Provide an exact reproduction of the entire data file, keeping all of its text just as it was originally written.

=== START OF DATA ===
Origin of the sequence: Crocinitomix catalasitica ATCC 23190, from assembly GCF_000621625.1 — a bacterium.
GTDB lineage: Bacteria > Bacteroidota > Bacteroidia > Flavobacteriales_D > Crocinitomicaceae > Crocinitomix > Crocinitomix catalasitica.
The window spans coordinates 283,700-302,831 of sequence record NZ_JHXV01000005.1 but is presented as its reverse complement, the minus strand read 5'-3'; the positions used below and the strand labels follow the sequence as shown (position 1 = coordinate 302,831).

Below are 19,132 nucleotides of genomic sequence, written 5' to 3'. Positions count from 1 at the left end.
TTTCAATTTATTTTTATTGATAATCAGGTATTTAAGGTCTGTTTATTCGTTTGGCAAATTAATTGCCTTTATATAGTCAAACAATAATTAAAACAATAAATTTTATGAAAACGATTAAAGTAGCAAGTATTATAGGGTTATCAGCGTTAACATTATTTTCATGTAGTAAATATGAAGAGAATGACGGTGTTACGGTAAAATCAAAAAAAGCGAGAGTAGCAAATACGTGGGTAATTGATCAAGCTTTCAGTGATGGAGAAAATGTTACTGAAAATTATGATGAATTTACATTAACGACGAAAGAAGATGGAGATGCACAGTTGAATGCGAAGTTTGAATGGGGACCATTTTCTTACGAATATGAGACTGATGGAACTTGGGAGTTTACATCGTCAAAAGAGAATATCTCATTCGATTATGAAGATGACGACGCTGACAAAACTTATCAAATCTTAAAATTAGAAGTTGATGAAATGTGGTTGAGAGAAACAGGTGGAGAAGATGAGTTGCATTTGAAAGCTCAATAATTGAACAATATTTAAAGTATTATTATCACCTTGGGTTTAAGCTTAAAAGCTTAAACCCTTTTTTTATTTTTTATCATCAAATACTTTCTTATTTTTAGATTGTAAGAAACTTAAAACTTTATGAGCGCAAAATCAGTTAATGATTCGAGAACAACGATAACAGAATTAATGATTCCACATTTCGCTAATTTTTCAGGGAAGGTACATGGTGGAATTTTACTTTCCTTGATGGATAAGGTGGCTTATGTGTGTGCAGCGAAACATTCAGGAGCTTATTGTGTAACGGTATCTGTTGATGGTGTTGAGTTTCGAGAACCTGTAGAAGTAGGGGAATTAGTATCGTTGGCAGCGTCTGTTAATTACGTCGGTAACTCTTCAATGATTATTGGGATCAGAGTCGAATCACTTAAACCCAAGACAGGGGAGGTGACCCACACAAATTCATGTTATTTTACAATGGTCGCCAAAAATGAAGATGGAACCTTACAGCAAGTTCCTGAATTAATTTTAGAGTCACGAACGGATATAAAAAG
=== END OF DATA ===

Origin of the sequence: Crocinitomix catalasitica ATCC 23190, from assembly GCF_000621625.1 — a bacterium.
GTDB lineage: Bacteria > Bacteroidota > Bacteroidia > Flavobacteriales_D > Crocinitomicaceae > Crocinitomix > Crocinitomix catalasitica.
The window spans coordinates 283,700-302,831 of sequence record NZ_JHXV01000005.1 but is presented as its reverse complement, the minus strand read 5'-3'; the positions used below and the strand labels follow the sequence as shown (position 1 = coordinate 302,831).

Below are 19,132 nucleotides of genomic sequence, written 5' to 3'. Positions count from 1 at the left end.
TTTCAATTTATTTTTATTGATAATCAGGTATTTAAGGTCTGTTTATTCGTTTGGCAAATTAATTGCCTTTATATAGTCAAACAATAATTAAAACAATAAATTTTATGAAAACGATTAAAGTAGCAAGTATTATAGGGTTATCAGCGTTAACATTATTTTCATGTAGTAAATATGAAGAGAATGACGGTGTTACGGTAAAATCAAAAAAAGCGAGAGTAGCAAATACGTGGGTAATTGATCAAGCTTTCAGTGATGGAGAAAATGTTACTGAAAATTATGATGAATTTACATTAACGACGAAAGAAGATGGAGATGCACAGTTGAATGCGAAGTTTGAATGGGGACCATTTTCTTACGAATATGAGACTGATGGAACTTGGGAGTTTACATCGTCAAAAGAGAATATCTCATTCGATTATGAAGATGACGACGCTGACAAAACTTATCAAATCTTAAAATTAGAAGTTGATGAAATGTGGTTGAGAGAAACAGGTGGAGAAGATGAGTTGCATTTGAAAGCTCAATAATTGAACAATATTTAAAGTATTATTATCACCTTGGGTTTAAGCTTAAAAGCTTAAACCCTTTTTTTATTTTTTATCATCAAATACTTTCTTATTTTTAGATTGTAAGAAACTTAAAACTTTATGAGCGCAAAATCAGTTAATGATTCGAGAACAACGATAACAGAATTAATGATTCCACATTTCGCTAATTTTTCAGGGAAGGTACATGGTGGAATTTTACTTTCCTTGATGGATAAGGTGGCTTATGTGTGTGCAGCGAAACATTCAGGAGCTTATTGTGTAACGGTATCTGTTGATGGTGTTGAGTTTCGAGAACCTGTAGAAGTAGGGGAATTAGTATCGTTGGCAGCGTCTGTTAATTACGTCGGTAACTCTTCAATGATTATTGGGATCAGAGTCGAATCACTTAAACCCAAGACAGGGGAGGTGACCCACACAAATTCATGTTATTTTACAATGGTCGCCAAAAATGAAGATGGAACCTTACAGCAAGTTCCTGAATTAATTTTAGAGTCACGAACGGATATAAAAAG